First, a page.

Author: Jhumpa Lahiri

The Das family is on their way to the Sun Temple. In the driver’s seat is the family’s hired tour guide, Mr. Kapasi, who has to stop shortly after setting off because the family’s youngest daughter, Tina, wants to go to the bathroom. Mr. Kapasi watches as Mr. Das and Mrs. Das bicker over who will accompany Tina to the restroom. Mrs. Das finally goes with her daughter, leaving Mr. Kapasi in the car with Mr. Das and his two sons. As they sit waiting for mother and daughter to return, Mr. Kapasi learns from Mr. Das that all members of the Das family were born in America, where they still live. However, the family is of Indian origin. Mr. and Mrs. Das’s parents have retired to India, and the family visits them every couple of years. Tina and her mother return to the car. As he watches her walking over, Mr. Kapasi is struck by Mrs. Das’s appearance. Like her husband, she seems very young, and is very goodlooking. Mr. Kapasi is intrigued by the entire Das family, which is completely Americanized in its speech and mannerisms despite its Indian roots. The group continues on its way, and the children become excited when they notice Hanuman monkeys perching on branches along the road. One of the monkeys suddenly jumps in front of the car, forcing Mr. Kapasi to brake, and another lands on top of the hood. Mr. Das takes pictures of the monkeys with his camera. While he does so, Mrs. Das paints her nails in the backseat, and refuses to allow Tina, who sits beside her, to participate in the activity. Once Mr. Das has finished taking pictures, Mr. Kapasi starts the car and continues driving towards the temple. He makes chitchat with Mr. Das and his son Bobby, who sit beside him in the front seat, about differences between cars in India and America. Mr. Kapasi is struck by the Das parents’ relationship to their children, to whom they seem more like siblings. Again, Mrs. Das bickers with her husband. Finding it too hot, she complains about him hiring a car without air-conditioning simply to save a few pennies. Mr. Das asks Mr. Kapasi whether he enjoys his job as a tour guide. Mr. Kapasi responds that he does, and then tells him that he has a second job working as an interpreter in a doctor’s office. There, he translates for patients who cannot speak directly to the doctor. Mrs. Das is intrigued by this and asks the guide to share typical situations he encounters in his work as a translator. Although he himself does not think much of his job at the doctor’s office, Mr. Kapasi is flattered by Mrs. Das’s interest. For him, the job signifies his failed ambitions; he had hoped, as a young man, to work as an interpreter for people of importance, such as diplomats and dignitaries, but ended up working in the doctor’s office to support his sick son (who has since passed away) and the rest of his family, including a wife from whom he has grown estranged. Mr. Kapasi wonders to himself whether Mrs. Das is as unhappy in her marriage as he is in his. He continues to glance at her surreptitiously in the rearview mirror as he drives, beginning to believe that his attraction to her is reciprocated. When the group stops for lunch, Mr. Das takes a photograph of his wife sitting beside Mr. Kapasi. Mrs. Das asks Mr. Kapasi for his address, so that they can send him a copy of the photo. Mr. Kapasi carefully writes out his address on the scrap of paper that Mrs. Das gives him. He begins to fantasize that he and Mrs. Das will exchange letters, and that through these letters their romance will blossom. Finally, the group reaches the Sun Temple at Konarak. They walk around the huge sandstone structure, as Mr. Kapasi informs the family about the temple and Mr. Das reads from his “India” guidebook about it. At one point, Mrs. Das approaches Mr. Kapasi to ask him to explain a statue to her. Mr. Kapasi does so, again taking their interaction to signify a latent attraction growing between them. He thinks about the letters they will write to each other and is suddenly crushed by the thought that Mrs. Das will soon be away in America. On the way back from the temple, Mr. Kapasi suggests taking a detour to visit monastic dwellings located on hills at Udayagiri and Khadagir. The family agrees, and Mr. Kapasi is relieved that he will get more time with Mrs. Das. When they arrive at the monastic dwellings, Mrs. Das says she is too tired to walk, and asks Mr. Kapasi to remain in the car with her. They watch Mr. Das and the children from the car. Bobby passes a stick back and forth with one of the Hanuman monkeys, who have again appeared. Mr. Kapasi comments that he is a brave boy. Mrs. Das tells Mr. Kapasi that Bobby is brave because he is not Mr. Das’s son, but the product of an affair that she had had with a friend of her husband’s years ago. Mr. Kapasi is the first person to whom she is confessing this secret—neither Mr. Das, Bobby, nor the boy’s actual father know the truth. For years, Mrs. Das has felt terrible around her family, and she hopes that Mr. Kapasi can say something, in his role as an interpreter of maladies, to help alleviate her pain. Mr. Kapasi is shocked by all this but tries not to show it. He listens to Mrs. Das as she tells him about the unhappiness and loneliness she has suffered as a mother and wife. Mr. Kapasi realizes that Mrs. Das thinks of him differently than he had imagined; she is not interested in him romantically, and instead sees him as a father-figure who can help her deal with her predicament. Mr. Kapasi asks Mrs. Das whether it is really pain she feels, or simply guilt. This outrages Mrs. Das, who storms out of the car to find her family. Monkeys begin to follow her as she drops crumbs of a snack she is eating along the path. Mr. Kapasi leaves the car and follows her to scare away the monkeys. The two reach Mr. Das and the children. Mr. Das is preparing to take a family photograph, but suddenly they realize that Bobby is missing. They look for him and eventually find him alone, crying, surrounded by monkeys that are beginning to attack him. Mr. Kapasi shoos away the monkeys and picks up the terrified boy. As he carries Bobby back to his family, Mr. Kapasi is tempted to whisper the secret of the boy’s paternity into his ear, but resists. Mr. Kapasi delivers Bobby to Mr. and Mrs. Das, who fuss over him. Mrs. Das takes out a comb from her handbag to brush Bobby’s hair. As she does so, the piece of paper on which Mr. Kapasi had scribbled his address slips out of her bag. Mr. Kapasi watches as the paper is swept up and away by the wind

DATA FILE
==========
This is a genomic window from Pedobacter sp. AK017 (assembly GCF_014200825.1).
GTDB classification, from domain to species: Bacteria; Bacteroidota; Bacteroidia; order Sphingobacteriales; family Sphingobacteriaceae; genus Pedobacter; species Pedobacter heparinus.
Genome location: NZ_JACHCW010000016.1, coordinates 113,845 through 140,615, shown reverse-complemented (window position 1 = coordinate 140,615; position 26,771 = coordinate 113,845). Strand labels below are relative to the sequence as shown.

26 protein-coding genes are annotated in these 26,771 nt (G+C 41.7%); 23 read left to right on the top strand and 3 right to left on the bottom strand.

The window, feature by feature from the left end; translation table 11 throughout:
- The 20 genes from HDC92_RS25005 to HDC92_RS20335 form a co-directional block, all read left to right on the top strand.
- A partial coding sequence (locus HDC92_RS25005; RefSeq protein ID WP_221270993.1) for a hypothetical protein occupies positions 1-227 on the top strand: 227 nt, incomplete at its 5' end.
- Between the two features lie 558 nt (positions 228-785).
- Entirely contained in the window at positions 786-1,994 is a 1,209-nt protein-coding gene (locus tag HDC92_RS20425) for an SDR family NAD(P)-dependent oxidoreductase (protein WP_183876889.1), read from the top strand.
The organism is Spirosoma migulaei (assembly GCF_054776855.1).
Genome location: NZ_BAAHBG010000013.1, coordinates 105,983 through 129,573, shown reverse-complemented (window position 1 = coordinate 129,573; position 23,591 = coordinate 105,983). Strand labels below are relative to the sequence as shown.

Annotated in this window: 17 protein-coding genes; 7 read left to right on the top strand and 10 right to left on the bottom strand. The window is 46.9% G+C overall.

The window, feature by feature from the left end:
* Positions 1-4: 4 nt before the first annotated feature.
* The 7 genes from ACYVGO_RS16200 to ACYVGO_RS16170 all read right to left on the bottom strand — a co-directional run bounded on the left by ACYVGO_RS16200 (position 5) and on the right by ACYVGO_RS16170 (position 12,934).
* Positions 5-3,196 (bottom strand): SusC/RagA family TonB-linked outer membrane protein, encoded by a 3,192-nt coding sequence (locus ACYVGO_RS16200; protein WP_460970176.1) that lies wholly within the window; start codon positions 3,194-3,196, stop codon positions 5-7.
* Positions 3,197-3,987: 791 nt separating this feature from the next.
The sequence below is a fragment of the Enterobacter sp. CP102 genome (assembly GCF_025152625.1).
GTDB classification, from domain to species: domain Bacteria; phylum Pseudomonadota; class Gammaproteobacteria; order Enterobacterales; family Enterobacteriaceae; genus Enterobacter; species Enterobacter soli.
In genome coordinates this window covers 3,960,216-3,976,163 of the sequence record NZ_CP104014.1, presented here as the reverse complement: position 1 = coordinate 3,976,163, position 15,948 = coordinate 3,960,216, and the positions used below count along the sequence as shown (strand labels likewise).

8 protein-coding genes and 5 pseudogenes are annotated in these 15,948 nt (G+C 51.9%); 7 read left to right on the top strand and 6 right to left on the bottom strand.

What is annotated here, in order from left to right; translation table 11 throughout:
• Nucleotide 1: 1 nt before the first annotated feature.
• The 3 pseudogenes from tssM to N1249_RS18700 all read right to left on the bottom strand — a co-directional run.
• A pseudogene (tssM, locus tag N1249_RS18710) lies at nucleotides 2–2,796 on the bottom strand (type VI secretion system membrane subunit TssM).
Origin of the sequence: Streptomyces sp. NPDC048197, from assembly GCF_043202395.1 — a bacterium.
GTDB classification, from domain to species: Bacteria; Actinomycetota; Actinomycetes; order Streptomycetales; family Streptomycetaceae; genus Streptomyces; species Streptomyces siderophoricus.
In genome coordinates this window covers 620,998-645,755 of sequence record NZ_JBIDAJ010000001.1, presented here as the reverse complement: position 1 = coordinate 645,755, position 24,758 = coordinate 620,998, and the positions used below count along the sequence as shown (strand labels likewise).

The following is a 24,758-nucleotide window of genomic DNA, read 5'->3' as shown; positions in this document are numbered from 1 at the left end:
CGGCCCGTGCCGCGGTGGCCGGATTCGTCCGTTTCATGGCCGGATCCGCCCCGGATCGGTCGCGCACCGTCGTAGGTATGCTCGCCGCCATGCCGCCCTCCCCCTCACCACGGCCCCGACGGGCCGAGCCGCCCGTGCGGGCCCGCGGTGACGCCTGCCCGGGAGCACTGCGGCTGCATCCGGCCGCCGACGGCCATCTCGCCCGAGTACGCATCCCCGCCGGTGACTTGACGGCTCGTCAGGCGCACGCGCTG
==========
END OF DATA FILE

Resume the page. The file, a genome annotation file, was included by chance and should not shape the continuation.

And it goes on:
• source: Abbas, Fatin. “Interpreter of Maladies.” LitCharts LLC, September 25, 2018. Retrieved June 9, 2020. interpreter-of-maladies.